In a captivating blend of traditional craftsmanship and democratic symbolism, the upcoming Parliament building in New Delhi is set to showcase centuries-old Phad paintings from Rajasthan. These awe-inspiring scroll paintings vividly portray the narratives of the state’s revered folk deities, complementing the building’s wooden structure adorned with traditional motifs and elements.
A team of 15 skilled artists from Bhilwara, Rajasthan, created the artwork under the guidance of acclaimed artist Kalyan Joshi. The massive 75 x 9 feet Phad artwork was completed within an impressive span of three-and-a-half months. The paintings feature traditional figures such as Pabuji, a local hero, and Devnarayan, a reincarnation of Vishnu, along with historical icons like Maharana Pratap, Queen Padmini, and the warrior Gora Badal.
Artistry Rooted in Tradition
Phad paintings are traditionally executed on hand-woven coarse cotton cloth, which is soaked overnight to enhance thread thickness. The cloth is then stiffened using rice or wheat flour starch, stretched, sun-dried, and meticulously smoothed with a moonstone, imparting a radiant sheen. This artistic process remains entirely natural, employing organic fibers and paints derived from stones, flowers, plants, and herbs. The artists handcraft these paints, blending them with gum and water before skillfully applying them to the cloth canvas.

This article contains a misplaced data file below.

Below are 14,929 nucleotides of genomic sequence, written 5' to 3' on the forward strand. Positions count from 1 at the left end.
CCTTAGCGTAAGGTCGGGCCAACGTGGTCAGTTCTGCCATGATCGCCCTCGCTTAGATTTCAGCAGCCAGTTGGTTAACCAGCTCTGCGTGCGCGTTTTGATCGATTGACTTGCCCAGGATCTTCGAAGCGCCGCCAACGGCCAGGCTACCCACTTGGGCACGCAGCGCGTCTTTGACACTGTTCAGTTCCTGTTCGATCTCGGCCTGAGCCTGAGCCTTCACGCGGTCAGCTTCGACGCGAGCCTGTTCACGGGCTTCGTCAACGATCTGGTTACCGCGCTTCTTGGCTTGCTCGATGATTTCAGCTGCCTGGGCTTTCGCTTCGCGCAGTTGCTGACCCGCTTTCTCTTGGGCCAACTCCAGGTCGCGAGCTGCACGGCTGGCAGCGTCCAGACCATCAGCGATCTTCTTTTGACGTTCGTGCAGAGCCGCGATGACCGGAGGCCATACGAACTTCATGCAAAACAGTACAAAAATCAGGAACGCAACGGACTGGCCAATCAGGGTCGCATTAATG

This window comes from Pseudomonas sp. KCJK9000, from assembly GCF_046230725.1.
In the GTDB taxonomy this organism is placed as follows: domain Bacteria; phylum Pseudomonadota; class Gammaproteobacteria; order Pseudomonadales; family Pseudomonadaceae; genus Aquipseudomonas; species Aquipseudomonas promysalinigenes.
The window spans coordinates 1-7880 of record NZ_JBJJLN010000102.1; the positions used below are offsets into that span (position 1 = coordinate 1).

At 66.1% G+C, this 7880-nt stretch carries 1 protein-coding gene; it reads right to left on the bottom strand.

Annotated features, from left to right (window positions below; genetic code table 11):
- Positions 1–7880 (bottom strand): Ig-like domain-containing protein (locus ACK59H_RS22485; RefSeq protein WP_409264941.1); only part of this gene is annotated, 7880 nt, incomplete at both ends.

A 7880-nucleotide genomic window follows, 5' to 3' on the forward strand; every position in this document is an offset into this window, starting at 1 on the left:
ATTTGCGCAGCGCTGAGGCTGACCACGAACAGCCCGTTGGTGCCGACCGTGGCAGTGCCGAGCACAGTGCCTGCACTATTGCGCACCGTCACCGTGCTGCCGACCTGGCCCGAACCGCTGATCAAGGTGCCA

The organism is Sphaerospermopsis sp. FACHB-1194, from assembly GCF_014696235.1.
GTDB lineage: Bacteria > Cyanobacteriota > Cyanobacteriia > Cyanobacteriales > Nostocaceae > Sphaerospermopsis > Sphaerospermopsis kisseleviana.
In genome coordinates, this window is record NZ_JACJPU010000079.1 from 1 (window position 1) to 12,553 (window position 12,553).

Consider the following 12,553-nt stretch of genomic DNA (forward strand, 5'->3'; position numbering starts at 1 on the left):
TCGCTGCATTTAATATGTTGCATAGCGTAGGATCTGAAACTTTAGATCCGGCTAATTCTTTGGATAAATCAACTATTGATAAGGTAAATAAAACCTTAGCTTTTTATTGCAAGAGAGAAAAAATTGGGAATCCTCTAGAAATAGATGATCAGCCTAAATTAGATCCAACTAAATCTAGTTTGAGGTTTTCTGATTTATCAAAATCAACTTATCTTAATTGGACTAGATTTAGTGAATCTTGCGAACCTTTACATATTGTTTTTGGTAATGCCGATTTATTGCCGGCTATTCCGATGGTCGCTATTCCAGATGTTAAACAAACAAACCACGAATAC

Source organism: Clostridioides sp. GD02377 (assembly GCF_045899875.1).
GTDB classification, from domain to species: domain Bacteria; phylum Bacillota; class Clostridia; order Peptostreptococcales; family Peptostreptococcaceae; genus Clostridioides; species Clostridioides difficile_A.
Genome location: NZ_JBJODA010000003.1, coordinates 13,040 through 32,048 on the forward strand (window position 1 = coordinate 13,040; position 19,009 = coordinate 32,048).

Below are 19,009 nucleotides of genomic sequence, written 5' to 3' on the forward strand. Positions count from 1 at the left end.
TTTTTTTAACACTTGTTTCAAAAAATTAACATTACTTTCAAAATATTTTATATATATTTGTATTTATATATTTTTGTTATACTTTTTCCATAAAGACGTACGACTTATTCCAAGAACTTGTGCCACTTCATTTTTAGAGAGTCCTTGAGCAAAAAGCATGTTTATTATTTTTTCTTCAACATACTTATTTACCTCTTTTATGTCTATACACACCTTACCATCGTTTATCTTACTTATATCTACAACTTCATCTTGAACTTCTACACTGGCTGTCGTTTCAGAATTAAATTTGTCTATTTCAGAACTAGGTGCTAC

Phad paintings derive their name from the local dialect, as they are traditionally unfolded like a roll, resembling a “fold.” This unique characteristic adds to their visual allure and distinctiveness. The art form’s accessibility and inherent beauty allow even the layman to appreciate its magnificence, fostering awareness about indigenous gods and Rajasthan’s rich cultural heritage.
The Joshi Family Legacy
For over two centuries, the Joshi families of Bhilwara and Shahpura have been revered as the traditional custodians of Phad painting. These exquisite works of art serve as “mobile temples” for folk balladeers who traverse villages, sharing tales and legends through their vibrant narratives.
Renowned artist Kalyan Joshi, who previously collaborated with the Indira Gandhi National Centre for the Arts, was commissioned to create this illustrious Phad painting for the new Parliament building. The 54-year-old artist, passionate about preserving this revered art form, also runs the Chitrashala School of Art, where hundreds of students, among over 4,000 enrolled, specialize in Phad painting.
A Parliamentary Celebration of Indian Art
While a recent viral Instagram reel showcased the monumental artwork on the floor, concerned netizens questioned whether it would be used as a carpet. Kalyan Joshi promptly clarified that the painting, due to its substantial size, was temporarily placed on the floor but would ultimately grace the walls of the G20 Headquarters in New Delhi, dispelling any doubts regarding its purpose.
Kalyan Joshi harbors aspirations to create a Phad artwork based on the epic Ramayana for the forthcoming Ram Mandir in Ayodhya, Uttar Pradesh. This endeavor aims to pay homage to the revered tale and further enhance the spiritual ambiance of the temple.
In summary, the remarkable Phad paintings that will adorn the new Parliament building in New Delhi serve as a testament to India’s cultural heritage and democratic values. These intricately crafted masterpieces, painted with natural pigment dyes, eloquently depict the narratives of Rajasthan’s revered folk deities. As the nation continues to celebrate its rich artistic legacy, this prestigious inclusion of Phad paintings showcases India’s commitment to preserving and honoring its vibrant cultural tapestry.